More than a year and a half into the coronavirus pandemic, restaurants across the city continue to open their doors, sometimes because their concepts could be adapted to the new normal, but more often because their owners saw no other choice but to forge ahead. Since March 16, 2020, when the state first temporarily closed indoor dining, hundreds of new restaurants have opened, including those that serve Hong Kong-style macaroni soup, West African fufu, and Baja-style tacos.
Here’s a round-up of the restaurants and bars that opened in October. This list will be updated weekly. If there’s an opening in your neighborhood that we’ve missed, let us know at firstname.lastname@example.org.
The latest CDC guidance for vaccinated diners during the COVID-19 outbreak is here; dining out still carries risks for unvaccinated diners and workers. Please be aware of changing local rules, and check individual restaurant websites for any additional restrictions such as mask requirements. Find a local vaccination site here.
Bushwick: A new DIY venue with a focus on rock music has opened in the neighborhood. In addition to being a place to catch a concert, Brooklyn Made also has an in-house, horseshoe-shaped cocktail bar named Connie’s, complete with a pool table to keep the fun going. A separate tapas bar at the site is to follow. 428 Troutman Street, between Wyckoff and St. Nicholas avenues
Chinatown: A new, Hong Kong-style comfort food spot called 喺呢度 has opened on bustling Bayard Street. The owners previously ran a similar venture at 388 Cafe and Deli (then located on Eldridge Street), which closed during the pandemic. The team’s new spot features dishes such as Spam and egg macaroni soup, with a breakfast special available from 7:30 to 11:00 a.m for $5.25. 43 Bayard Street, near Bowery
East Village: The ever-prolific Ravi DeRossi of Overthrow Hospitality (behind hotspots like Lady Bird and Cadence) has opened a bar with an extensive absinthe and champagne menu. Located above cocktail bar Amor y Amargo, also from DeRossi, Cafe de L’Enfer looks to Victorian-era Paris for its inspiration. (Yes, there’s even a gargoyle statue inside). Cocktails come served with kitschy glasses such as a skull goblet, while others are presented in perfume bottles. 95 Avenue A, at East Sixth Street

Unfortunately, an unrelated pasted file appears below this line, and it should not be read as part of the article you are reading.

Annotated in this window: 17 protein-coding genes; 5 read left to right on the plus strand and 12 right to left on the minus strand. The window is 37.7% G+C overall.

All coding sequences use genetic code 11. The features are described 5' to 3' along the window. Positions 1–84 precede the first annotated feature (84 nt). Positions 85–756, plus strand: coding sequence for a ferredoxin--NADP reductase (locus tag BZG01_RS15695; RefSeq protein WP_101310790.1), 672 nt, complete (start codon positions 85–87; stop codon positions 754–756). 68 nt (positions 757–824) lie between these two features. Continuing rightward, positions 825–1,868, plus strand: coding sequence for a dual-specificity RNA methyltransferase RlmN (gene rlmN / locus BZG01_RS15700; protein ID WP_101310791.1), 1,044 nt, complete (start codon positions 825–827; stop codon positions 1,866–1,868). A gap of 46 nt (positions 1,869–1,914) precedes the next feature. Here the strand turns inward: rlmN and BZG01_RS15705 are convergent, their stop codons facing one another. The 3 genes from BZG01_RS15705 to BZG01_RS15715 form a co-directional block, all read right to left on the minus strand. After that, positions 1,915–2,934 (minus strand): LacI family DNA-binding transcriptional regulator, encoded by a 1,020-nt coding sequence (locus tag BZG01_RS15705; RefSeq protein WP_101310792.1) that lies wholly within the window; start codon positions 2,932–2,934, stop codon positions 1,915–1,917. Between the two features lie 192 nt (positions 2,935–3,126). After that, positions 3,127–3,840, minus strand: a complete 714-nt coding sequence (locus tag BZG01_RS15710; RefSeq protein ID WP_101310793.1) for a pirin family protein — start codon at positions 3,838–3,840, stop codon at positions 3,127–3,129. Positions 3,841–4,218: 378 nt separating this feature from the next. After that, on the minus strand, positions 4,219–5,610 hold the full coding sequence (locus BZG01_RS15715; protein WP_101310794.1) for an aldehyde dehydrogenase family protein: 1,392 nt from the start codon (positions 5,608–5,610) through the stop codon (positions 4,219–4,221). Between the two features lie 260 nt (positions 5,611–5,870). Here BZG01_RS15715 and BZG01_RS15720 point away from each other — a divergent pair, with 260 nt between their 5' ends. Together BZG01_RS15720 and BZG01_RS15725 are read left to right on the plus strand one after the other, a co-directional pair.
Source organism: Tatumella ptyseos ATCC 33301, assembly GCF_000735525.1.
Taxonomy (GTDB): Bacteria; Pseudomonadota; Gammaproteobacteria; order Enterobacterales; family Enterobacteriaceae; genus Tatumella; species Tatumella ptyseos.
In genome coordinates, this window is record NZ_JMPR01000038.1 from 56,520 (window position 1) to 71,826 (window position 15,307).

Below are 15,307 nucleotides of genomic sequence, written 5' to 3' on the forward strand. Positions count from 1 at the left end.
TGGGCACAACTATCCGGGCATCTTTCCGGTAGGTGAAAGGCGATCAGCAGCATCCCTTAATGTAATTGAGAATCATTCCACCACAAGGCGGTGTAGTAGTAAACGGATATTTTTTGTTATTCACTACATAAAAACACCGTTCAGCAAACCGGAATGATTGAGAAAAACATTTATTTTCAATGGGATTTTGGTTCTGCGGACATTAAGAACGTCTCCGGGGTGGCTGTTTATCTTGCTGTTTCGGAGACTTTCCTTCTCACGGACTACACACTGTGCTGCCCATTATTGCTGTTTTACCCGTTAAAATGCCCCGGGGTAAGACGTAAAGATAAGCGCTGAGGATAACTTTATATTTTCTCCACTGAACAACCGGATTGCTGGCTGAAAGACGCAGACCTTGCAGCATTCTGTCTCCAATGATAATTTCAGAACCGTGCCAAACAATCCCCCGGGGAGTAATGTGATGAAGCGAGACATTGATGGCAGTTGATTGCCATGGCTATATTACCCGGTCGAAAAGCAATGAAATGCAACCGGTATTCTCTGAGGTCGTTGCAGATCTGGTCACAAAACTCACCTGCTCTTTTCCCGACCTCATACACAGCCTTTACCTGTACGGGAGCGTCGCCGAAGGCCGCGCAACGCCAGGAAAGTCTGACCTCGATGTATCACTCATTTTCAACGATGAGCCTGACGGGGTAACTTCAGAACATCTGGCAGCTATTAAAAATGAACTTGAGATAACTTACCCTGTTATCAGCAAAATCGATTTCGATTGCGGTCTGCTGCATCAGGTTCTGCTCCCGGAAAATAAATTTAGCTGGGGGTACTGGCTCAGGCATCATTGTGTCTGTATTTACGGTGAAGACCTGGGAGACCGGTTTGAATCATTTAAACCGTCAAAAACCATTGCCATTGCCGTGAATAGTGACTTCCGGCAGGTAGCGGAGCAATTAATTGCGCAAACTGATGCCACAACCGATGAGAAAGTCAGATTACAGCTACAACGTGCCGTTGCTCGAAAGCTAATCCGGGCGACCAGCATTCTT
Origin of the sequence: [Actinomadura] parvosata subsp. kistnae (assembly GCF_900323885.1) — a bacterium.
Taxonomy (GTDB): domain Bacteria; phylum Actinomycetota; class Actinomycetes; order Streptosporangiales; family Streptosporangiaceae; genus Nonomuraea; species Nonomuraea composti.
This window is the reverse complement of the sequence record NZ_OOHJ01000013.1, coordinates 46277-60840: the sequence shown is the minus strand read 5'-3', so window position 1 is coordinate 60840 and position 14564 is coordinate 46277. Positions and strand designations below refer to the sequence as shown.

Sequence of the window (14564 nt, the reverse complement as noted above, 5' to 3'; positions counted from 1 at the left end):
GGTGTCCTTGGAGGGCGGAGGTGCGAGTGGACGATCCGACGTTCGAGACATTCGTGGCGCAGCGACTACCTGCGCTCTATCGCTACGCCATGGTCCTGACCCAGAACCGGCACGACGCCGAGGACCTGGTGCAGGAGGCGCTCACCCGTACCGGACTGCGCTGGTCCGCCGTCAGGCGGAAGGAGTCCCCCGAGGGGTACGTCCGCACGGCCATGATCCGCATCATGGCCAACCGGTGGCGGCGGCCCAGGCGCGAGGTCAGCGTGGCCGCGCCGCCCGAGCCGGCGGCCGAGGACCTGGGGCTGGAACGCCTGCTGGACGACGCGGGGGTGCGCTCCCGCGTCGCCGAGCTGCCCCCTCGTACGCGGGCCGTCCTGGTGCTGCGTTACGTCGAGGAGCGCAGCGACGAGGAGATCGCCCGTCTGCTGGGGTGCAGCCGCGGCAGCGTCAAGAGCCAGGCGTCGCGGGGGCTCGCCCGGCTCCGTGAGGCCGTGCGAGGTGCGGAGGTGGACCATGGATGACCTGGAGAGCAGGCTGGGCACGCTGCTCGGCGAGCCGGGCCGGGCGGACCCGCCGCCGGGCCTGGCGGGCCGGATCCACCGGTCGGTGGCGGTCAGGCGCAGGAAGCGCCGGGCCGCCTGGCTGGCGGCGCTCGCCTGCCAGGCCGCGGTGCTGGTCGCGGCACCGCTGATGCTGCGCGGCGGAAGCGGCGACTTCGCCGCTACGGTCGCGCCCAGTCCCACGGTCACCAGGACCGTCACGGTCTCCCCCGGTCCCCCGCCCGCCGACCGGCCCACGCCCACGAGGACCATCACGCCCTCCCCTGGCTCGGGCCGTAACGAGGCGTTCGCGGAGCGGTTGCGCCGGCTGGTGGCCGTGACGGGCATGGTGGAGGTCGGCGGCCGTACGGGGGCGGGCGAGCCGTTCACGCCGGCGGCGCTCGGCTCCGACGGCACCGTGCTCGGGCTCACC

East Village: Manhattan has a new after-hours party spot contender. Ding-a-ling, from the team behind the popular downtown bar Kind Regards, quietly opened its doors in March for private parties. Now, the bar is fully open to the public. The menu offers some unusual drinks, such as a daiquiri made with blended banana bread, and another with a mixture of chocolate, mint, and oat milk. On the snacks side of the menu, there are hot dogs with toppings like pineapple, kimchi, Flamin’ Hot Cheetos, and more, as well as vegan nachos. 116 Avenue C, at Eighth Street
East Village: Danish coffee roasters are considered among the world’s best by coffee devotees, and New York City is home to the United States’ first. In addition to its stellar brews, La Cabra has a bakery run by a Bien Cuit alum, replete with cardamom buns and other pastries. 152 Second Avenue, near East 10th Street